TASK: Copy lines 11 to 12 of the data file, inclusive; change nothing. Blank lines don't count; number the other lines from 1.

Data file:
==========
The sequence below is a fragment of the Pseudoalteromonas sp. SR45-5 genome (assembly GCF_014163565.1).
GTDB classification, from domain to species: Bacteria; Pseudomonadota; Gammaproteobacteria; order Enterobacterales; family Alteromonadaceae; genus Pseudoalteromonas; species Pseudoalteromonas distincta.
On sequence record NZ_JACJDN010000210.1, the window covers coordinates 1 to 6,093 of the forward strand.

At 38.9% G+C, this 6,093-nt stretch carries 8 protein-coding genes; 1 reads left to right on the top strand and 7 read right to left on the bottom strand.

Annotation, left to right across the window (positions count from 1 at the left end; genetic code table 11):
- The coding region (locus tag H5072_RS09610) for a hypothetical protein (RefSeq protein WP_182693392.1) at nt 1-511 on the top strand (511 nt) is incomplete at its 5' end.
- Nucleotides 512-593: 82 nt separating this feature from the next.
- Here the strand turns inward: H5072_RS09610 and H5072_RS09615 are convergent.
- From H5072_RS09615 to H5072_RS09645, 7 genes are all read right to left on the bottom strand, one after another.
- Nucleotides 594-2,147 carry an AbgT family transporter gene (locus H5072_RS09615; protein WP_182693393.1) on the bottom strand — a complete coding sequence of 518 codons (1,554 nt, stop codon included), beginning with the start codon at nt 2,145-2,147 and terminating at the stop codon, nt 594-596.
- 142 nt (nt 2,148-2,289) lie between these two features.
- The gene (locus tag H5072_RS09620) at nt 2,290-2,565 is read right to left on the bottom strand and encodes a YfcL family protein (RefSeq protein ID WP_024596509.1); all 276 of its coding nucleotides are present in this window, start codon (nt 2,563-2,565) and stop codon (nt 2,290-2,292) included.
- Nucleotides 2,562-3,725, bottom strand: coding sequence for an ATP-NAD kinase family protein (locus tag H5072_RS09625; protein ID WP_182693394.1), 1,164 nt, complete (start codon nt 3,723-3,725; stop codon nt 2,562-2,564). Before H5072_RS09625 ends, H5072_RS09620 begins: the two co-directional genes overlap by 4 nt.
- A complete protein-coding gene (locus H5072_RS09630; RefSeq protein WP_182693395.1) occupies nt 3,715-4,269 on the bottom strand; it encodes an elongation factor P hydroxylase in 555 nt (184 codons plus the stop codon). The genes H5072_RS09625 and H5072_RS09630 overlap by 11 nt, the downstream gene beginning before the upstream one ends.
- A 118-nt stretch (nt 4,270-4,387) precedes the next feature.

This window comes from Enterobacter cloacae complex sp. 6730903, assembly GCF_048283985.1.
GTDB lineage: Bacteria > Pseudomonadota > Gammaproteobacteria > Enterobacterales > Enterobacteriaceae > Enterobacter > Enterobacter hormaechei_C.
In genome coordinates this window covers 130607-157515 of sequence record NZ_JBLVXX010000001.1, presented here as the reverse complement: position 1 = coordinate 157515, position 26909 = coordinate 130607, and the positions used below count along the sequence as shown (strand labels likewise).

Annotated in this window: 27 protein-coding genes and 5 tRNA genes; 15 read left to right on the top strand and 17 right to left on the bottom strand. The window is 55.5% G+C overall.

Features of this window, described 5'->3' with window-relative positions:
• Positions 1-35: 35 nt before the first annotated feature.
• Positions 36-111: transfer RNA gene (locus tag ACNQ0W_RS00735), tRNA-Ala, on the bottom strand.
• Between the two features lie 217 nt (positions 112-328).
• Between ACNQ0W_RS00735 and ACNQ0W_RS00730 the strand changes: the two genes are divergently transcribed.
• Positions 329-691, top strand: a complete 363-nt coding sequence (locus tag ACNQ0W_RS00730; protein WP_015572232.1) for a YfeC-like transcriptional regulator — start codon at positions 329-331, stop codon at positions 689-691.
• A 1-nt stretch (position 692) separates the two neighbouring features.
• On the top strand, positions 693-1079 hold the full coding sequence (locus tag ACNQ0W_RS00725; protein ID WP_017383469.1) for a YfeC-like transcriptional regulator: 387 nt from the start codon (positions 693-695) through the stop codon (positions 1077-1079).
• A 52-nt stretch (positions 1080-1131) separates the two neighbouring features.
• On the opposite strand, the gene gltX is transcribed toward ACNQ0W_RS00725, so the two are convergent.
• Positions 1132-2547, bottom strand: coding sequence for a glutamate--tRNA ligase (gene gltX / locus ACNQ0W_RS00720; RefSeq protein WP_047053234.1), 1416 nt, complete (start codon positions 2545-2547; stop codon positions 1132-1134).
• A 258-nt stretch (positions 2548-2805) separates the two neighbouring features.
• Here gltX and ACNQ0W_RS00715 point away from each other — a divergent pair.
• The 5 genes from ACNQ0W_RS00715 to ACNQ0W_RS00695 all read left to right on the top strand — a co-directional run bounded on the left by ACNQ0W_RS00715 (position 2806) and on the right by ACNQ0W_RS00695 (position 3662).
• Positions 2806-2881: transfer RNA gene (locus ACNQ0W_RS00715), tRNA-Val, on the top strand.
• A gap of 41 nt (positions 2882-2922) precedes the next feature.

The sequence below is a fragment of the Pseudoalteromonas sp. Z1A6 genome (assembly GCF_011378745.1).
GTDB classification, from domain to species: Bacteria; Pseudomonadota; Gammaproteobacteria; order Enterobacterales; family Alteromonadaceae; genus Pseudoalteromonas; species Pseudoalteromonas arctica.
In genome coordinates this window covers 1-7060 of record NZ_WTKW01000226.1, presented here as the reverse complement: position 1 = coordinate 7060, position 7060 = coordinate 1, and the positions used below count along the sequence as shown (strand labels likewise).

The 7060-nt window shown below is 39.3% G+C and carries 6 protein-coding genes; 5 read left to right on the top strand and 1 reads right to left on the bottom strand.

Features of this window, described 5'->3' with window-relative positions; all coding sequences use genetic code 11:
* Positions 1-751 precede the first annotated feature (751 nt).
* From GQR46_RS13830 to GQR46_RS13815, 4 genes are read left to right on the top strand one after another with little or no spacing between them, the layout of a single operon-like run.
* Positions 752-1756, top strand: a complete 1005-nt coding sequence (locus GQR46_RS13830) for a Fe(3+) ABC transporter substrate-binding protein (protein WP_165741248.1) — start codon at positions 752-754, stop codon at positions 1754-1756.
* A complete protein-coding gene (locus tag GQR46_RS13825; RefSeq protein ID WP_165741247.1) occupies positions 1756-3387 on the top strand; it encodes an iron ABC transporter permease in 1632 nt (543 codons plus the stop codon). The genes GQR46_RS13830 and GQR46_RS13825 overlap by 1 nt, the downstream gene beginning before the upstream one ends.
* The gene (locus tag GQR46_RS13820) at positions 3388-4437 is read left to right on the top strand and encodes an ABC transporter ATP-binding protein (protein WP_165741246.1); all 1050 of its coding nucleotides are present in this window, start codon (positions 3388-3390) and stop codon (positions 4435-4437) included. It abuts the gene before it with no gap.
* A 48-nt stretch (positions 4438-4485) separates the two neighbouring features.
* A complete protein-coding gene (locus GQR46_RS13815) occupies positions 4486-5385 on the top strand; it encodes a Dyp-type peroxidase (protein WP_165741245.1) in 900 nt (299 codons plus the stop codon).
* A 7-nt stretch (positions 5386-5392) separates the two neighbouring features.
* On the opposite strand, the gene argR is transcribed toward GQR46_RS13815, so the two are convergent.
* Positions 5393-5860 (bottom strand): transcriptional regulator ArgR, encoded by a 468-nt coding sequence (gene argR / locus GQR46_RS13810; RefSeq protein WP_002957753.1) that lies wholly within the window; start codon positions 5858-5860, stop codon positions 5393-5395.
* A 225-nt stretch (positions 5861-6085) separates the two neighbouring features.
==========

- 142 nt (nt 2,148-2,289) lie between these two features.
- The gene (locus tag H5072_RS09620) at nt 2,290-2,565 is read right to left on the bottom strand and encodes a YfcL family protein (RefSeq protein ID WP_024596509.1); all 276 of its coding nucleotides are present in this window, start codon (nt 2,563-2,565) and stop codon (nt 2,290-2,292) included.